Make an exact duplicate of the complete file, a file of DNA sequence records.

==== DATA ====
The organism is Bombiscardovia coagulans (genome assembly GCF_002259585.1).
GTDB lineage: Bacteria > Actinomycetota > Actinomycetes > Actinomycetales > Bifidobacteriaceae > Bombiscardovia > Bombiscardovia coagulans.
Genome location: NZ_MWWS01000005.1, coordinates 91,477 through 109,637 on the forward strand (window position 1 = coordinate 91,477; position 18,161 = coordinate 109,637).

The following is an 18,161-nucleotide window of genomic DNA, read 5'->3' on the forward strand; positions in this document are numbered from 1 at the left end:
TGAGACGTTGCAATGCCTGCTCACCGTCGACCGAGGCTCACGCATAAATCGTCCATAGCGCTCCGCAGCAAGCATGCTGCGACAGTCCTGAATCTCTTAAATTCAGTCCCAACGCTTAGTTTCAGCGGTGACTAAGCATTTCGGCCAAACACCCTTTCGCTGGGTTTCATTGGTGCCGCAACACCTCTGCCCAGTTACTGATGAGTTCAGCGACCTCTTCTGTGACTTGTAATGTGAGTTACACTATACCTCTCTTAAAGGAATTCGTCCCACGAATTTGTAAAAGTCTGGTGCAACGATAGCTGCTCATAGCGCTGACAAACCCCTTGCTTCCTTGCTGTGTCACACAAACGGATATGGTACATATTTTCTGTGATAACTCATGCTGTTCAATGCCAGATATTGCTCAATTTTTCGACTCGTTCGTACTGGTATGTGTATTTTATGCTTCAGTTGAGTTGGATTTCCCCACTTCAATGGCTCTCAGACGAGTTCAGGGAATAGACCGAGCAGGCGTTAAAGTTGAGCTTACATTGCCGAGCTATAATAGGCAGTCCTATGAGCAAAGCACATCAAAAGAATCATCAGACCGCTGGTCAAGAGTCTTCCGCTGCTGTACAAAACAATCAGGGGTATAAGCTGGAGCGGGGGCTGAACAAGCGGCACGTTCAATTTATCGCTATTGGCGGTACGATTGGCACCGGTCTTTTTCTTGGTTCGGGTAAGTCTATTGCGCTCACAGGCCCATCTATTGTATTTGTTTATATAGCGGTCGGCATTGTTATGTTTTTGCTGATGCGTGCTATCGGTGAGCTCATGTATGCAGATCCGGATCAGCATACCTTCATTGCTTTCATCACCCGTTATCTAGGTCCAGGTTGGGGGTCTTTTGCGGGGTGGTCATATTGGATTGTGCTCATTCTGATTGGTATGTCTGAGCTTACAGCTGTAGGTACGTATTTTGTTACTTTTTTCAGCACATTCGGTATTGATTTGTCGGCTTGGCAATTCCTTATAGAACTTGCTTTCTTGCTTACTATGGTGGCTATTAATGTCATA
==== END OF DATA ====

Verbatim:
The organism is Bombiscardovia coagulans (genome assembly GCF_002259585.1).
GTDB lineage: Bacteria > Actinomycetota > Actinomycetes > Actinomycetales > Bifidobacteriaceae > Bombiscardovia > Bombiscardovia coagulans.
Genome location: NZ_MWWS01000005.1, coordinates 91,477 through 109,637 on the forward strand (window position 1 = coordinate 91,477; position 18,161 = coordinate 109,637).

The following is an 18,161-nucleotide window of genomic DNA, read 5'->3' on the forward strand; positions in this document are numbered from 1 at the left end:
TGAGACGTTGCAATGCCTGCTCACCGTCGACCGAGGCTCACGCATAAATCGTCCATAGCGCTCCGCAGCAAGCATGCTGCGACAGTCCTGAATCTCTTAAATTCAGTCCCAACGCTTAGTTTCAGCGGTGACTAAGCATTTCGGCCAAACACCCTTTCGCTGGGTTTCATTGGTGCCGCAACACCTCTGCCCAGTTACTGATGAGTTCAGCGACCTCTTCTGTGACTTGTAATGTGAGTTACACTATACCTCTCTTAAAGGAATTCGTCCCACGAATTTGTAAAAGTCTGGTGCAACGATAGCTGCTCATAGCGCTGACAAACCCCTTGCTTCCTTGCTGTGTCACACAAACGGATATGGTACATATTTTCTGTGATAACTCATGCTGTTCAATGCCAGATATTGCTCAATTTTTCGACTCGTTCGTACTGGTATGTGTATTTTATGCTTCAGTTGAGTTGGATTTCCCCACTTCAATGGCTCTCAGACGAGTTCAGGGAATAGACCGAGCAGGCGTTAAAGTTGAGCTTACATTGCCGAGCTATAATAGGCAGTCCTATGAGCAAAGCACATCAAAAGAATCATCAGACCGCTGGTCAAGAGTCTTCCGCTGCTGTACAAAACAATCAGGGGTATAAGCTGGAGCGGGGGCTGAACAAGCGGCACGTTCAATTTATCGCTATTGGCGGTACGATTGGCACCGGTCTTTTTCTTGGTTCGGGTAAGTCTATTGCGCTCACAGGCCCATCTATTGTATTTGTTTATATAGCGGTCGGCATTGTTATGTTTTTGCTGATGCGTGCTATCGGTGAGCTCATGTATGCAGATCCGGATCAGCATACCTTCATTGCTTTCATCACCCGTTATCTAGGTCCAGGTTGGGGGTCTTTTGCGGGGTGGTCATATTGGATTGTGCTCATTCTGATTGGTATGTCTGAGCTTACAGCTGTAGGTACGTATTTTGTTACTTTTTTCAGCACATTCGGTATTGATTTGTCGGCTTGGCAATTCCTTATAGAACTTGCTTTCTTGCTTACTATGGTGGCTATTAATGTCATA